There’s a Moody Blues album from the late 60s entitled To Our Children’s Children’s Children; my husband Tom and I used to listen to it frequently. Their songs reflected hope and vision for a new generation of social and spiritual change. When we were still kids, we would spend hours talking about our philosophy of life. One day in high school, we skipped classes and spent the entire day discussing “how kids should be raised.” Being kids ourselves, and still intimate with that perspective, we outlined some essentials.
First and foremost, we agreed that kids are born inherently good and that they are seeking to express their own, innate potential. Allowing this to manifest requires a sense of trust in a greater good, and a respect for a higher intelligence that connects and oversees the expression of all life, kids included. We recognized that kids have their own soul’s purpose to fulfill, and that they are here to teach parents as much as parents are here to teach them. In other words, the relationship is multidimensional, and the parameters of “right and wrong” are not a polarized black-and-white set of rules, but rather many hues of color, depending on each moment in time.
That led us to our next conclusion: The spirit of the law, not the letter of the law, should be the determining factor in making rules and enforcing boundaries. Each situation brings its own set of circumstances, and decisions should be adapted to the situation at hand. Parenting requires the ability to shift perspectives, adapt ideas and, yes, embrace continued growth and change.
When we were just 19, Tom and I were introduced to chiropractic. Although specific spinal adjustments facilitated my healing from a serious injury and also eliminated lifelong symptoms of headaches, asthma and intense allergies, it was the philosophy of chiropractic that inspired us to become chiropractors. Here we saw a perspective that recognizes an innate intelligence in all living things, a wisdom that oversees and coordinates function on all levels: physical, emotional and spiritual. From the traditional teachings of chiropractic, we learned trust and respect for the natural process of life in all situations. We were fortunate to be introduced to the essence of the chiropractic philosophy as being far beyond “healthcare”—it’s a way of life.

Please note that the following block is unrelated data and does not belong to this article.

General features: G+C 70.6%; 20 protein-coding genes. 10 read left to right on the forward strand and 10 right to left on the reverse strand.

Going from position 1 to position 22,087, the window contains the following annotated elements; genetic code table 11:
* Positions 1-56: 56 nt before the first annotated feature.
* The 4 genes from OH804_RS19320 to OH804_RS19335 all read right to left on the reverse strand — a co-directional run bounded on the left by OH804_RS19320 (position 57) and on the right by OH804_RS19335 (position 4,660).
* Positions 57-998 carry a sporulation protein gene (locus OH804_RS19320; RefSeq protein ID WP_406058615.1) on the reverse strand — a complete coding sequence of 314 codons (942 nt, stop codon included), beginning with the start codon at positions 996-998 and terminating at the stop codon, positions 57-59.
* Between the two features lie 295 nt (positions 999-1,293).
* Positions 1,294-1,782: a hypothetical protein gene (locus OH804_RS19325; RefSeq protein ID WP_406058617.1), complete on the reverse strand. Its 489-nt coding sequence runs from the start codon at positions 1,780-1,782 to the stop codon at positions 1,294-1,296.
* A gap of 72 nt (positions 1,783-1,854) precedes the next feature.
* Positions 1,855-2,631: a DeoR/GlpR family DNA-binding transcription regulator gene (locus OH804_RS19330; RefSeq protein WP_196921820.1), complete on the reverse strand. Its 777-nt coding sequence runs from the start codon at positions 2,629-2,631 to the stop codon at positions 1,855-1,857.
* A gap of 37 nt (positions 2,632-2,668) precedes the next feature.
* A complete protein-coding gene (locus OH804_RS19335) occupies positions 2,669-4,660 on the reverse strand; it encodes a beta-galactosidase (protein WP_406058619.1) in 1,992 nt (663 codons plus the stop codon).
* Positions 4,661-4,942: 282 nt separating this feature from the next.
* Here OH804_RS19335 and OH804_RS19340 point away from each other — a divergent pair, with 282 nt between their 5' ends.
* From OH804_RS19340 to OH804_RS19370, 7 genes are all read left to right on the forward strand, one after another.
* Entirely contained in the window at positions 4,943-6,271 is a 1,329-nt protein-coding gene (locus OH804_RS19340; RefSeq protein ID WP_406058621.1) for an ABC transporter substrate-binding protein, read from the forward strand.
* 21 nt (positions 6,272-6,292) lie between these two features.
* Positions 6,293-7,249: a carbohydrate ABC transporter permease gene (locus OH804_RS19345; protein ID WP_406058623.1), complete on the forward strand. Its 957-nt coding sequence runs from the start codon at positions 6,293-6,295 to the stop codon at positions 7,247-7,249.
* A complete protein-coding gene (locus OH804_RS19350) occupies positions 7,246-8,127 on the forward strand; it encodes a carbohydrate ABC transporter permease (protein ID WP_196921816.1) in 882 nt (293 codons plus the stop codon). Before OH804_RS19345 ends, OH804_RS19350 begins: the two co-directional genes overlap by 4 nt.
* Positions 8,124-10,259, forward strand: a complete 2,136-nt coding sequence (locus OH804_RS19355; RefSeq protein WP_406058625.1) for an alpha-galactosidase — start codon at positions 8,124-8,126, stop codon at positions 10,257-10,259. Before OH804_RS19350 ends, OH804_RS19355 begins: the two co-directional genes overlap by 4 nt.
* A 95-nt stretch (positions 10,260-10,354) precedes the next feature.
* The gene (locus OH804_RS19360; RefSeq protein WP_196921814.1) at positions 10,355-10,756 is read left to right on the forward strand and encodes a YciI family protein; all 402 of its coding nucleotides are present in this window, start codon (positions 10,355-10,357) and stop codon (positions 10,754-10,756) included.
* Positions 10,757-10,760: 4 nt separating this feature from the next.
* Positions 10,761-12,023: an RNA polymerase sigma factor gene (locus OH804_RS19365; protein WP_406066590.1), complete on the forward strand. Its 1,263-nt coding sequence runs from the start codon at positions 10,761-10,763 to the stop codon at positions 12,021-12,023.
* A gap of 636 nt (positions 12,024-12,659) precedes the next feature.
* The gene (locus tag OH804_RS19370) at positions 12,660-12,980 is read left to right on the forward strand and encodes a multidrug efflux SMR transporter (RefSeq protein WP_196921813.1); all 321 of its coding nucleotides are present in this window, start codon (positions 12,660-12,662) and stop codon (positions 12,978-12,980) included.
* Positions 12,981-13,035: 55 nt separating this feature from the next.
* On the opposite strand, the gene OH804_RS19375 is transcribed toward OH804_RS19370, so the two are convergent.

Tom and I married and had six wonderful, expressive and happy kids. We offered an environment of love and security and chose home birth, breastfeeding, co-sleeping, baby wearing and attachment parenting before these were even terms used in the parenting arena. We, like many chiropractic families, chose these approaches because they respected the evolution and expression of a child’s own innate potential and his or her importance as an individual expressive soul. These ideals are consistent with our philosophy of life, as well as the chiropractic philosophy of honoring our innate wisdom.
As our children grew older, we continued this trust and respect by allowing them to co-create the parameters of our home “boundaries.” Communication between parents and children in our house is safe, open and very dynamic, with everyone’s input expressed, heard and considered. Even if choices are made that we do not wholeheartedly agree with, we often allow them so we can all learn and grow together. And so we do.
We continue to realize that children are born with an inherent connection to their source—a deep, inherent wisdom untainted by worldly ways. Allowing them to live and express this wisdom helps us stay connected to our source as well.
Many, many blessings,
Jeanne Ohm, DC
This article appeared in Pathways to Family Wellness magazine, Issue #25.